Figure 1 After attaching the subclavian artery, body perfusion is restarted, then finishing first the ascending pathology as to diminish cardiac arrest time.
Figure 2 Distal anastomosis in zone 2 with low offspring of the side branches.
Figure 3 Second stage classical ET completion by TEVAR or open thoraco-or thoracoabdominal extension. ET, elephant trunk. TEVAR, thoracic endovascular aortic repair.
Figure 4 Interval mortality. Patient died 2 months after aortic arch operation of descending aorta rupture only 2 weeks before planned TEVAR. TEVAR, thoracic endovascular aortic repair.

Adjustments were made. The length of the frozen was reduced to only 10 cm, thereby also decreasing the suitable cases for a true one stage procedure and also spinal fluid drainage in elective cases was now added. The E-Vita concept was gradually replaced by a new 4-branched prosthesis, with the advantages of shorter body and cardiac ischemic times (8).

The results of these changes of should be read from recent studies of two of the largest European aortic centers, Bologna and Hannover, comparing also two cohorts of time. In the latest era mostly predominantly using the Thoraflex prothesis with the separate graft technique. And indeed, in Hannover (9), for chronic dissections, mortality has gone down to zero, with only cases of paraparesis and no paraplegia, however, with more than doubling recurrent nerve palsy and still with significant stroke rate (7.3%). For degenerative aneurysms the results are more worrisome with permanent dialysis and paraplegia in 7.3%, stroke in 17% and a high mortality, especially when compared to their own results of the classical ET which they described in 2015 (10), even including acute type A dissection.

In another study of Hannover, the question arises whether the frozen is superior for the completion of the second stage operation (11). In their conclusion they state that mortality is lower for the FET group. The question is if this is an honest conclusion. First, there seems to be a bias in patient selection. The FET group has no stroke after the first operation where we have seen this to be as high as 14% as we may have read from their total experience (10), and second, the classical ET group has a significantly higher percentage of aortic rupture, with more descending replacements and significant longer operation times accounting for higher mortality. In their conclusion they assume that the FET offers the benefit of a more ideal landings zone, although no evidence is provided. And yes, it may be more easy to put in a TEVAR in a FET, although also the pressurized conventional ET will stretch out (Figure 5) and in my experience it has never been impossible to complete it endovascularly. It is important that the length of the ET is at least 10 cm, first to allow grasping of the floppy ET in open thoracoabdominal surgery but also with 4–6 large clips distally, combined with radiopaque dots on the prosthesis, as to facilitate adequate TEVAR positioning.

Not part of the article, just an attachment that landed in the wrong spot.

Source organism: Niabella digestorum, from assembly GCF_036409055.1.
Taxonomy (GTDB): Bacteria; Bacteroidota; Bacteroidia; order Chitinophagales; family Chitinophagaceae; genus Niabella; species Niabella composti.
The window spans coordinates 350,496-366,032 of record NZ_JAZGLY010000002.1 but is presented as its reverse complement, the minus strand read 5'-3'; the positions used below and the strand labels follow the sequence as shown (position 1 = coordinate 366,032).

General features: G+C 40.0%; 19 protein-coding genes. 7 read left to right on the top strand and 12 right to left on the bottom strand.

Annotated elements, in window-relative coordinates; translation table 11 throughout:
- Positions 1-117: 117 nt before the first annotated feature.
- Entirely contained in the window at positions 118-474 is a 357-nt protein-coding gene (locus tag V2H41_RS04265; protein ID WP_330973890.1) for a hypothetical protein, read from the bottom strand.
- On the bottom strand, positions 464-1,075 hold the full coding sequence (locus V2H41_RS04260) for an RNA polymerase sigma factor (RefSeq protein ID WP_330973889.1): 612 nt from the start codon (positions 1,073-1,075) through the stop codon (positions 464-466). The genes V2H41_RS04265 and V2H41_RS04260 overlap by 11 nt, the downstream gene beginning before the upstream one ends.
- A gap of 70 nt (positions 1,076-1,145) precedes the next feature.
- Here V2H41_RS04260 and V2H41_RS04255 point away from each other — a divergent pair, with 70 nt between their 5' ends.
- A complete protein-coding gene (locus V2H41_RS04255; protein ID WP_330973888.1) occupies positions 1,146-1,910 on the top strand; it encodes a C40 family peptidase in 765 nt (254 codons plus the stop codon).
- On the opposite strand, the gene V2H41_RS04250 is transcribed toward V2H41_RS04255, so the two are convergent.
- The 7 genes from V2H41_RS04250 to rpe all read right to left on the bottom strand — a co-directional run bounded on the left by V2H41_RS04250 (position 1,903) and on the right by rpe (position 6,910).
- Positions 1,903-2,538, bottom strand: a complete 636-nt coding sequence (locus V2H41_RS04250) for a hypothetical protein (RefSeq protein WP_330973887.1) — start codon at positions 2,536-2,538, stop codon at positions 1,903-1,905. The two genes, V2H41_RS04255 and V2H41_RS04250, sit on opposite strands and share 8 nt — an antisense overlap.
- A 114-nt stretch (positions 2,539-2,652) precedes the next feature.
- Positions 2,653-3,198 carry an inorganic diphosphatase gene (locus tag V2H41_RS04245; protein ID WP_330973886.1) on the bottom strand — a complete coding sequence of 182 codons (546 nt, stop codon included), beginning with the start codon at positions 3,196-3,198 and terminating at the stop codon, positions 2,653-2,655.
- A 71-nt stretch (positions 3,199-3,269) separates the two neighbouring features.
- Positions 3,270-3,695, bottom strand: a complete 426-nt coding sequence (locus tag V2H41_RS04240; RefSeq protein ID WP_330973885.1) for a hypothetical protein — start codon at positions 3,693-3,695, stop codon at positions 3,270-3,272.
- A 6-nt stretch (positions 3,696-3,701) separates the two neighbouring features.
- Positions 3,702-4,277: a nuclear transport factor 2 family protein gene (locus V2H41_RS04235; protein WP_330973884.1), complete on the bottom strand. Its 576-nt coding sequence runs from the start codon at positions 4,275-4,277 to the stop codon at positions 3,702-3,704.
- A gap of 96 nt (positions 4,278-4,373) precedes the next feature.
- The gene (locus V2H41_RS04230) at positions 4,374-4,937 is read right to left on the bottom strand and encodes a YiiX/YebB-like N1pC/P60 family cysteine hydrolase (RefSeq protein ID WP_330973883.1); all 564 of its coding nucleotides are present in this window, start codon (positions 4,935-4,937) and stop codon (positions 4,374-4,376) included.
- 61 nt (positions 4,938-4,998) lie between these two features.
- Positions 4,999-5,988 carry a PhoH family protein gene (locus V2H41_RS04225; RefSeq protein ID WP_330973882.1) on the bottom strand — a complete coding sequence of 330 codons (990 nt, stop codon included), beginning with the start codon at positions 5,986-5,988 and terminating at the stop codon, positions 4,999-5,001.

Figure 5 When pressurized, the classical elephant trunk will stretch out facilitating TEVAR positioning. TEVAR, thoracic endovascular aortic repair.

And what about the possible benefit of the zone 2 implantation of the Frozen. Let’s look at a study from Bologna (12). One can read that this is a complex group of patients including Type A dissection and in half of the cases reoperation. Within the zone 2 group, the latest era, the separate graft technique was predominantly used with the Thoraflex prothesis. And yes, recurrent nerve palsy did go down although not significant, but mortality is the same for both groups over time and in total still high comparing to our series of the classical ET as investigated by our residents from Bologna as mentioned above (4). Paraplegia has gone down, however, also the rate of dialysis and abdominal complications reflecting more the change to the separate graft technique, with significantly shorter body ischemic time.

Arch surgery for chronic dissection is mostly elective and mortality should be low. This could be seen for the extensive experience from Hannover (9). In chronic dissection arch surgery first the false and true lumen are sutured together and then the FET is inserted in the true lumen and fixed. I was trained in the Antonius Hospital in Nieuwegein, the Netherlands, to always cut out the web as far as possible, to allow a both lumen perfusion, to prevént thrombosis and to prévent paraplegia; I have always done since (Figure 6).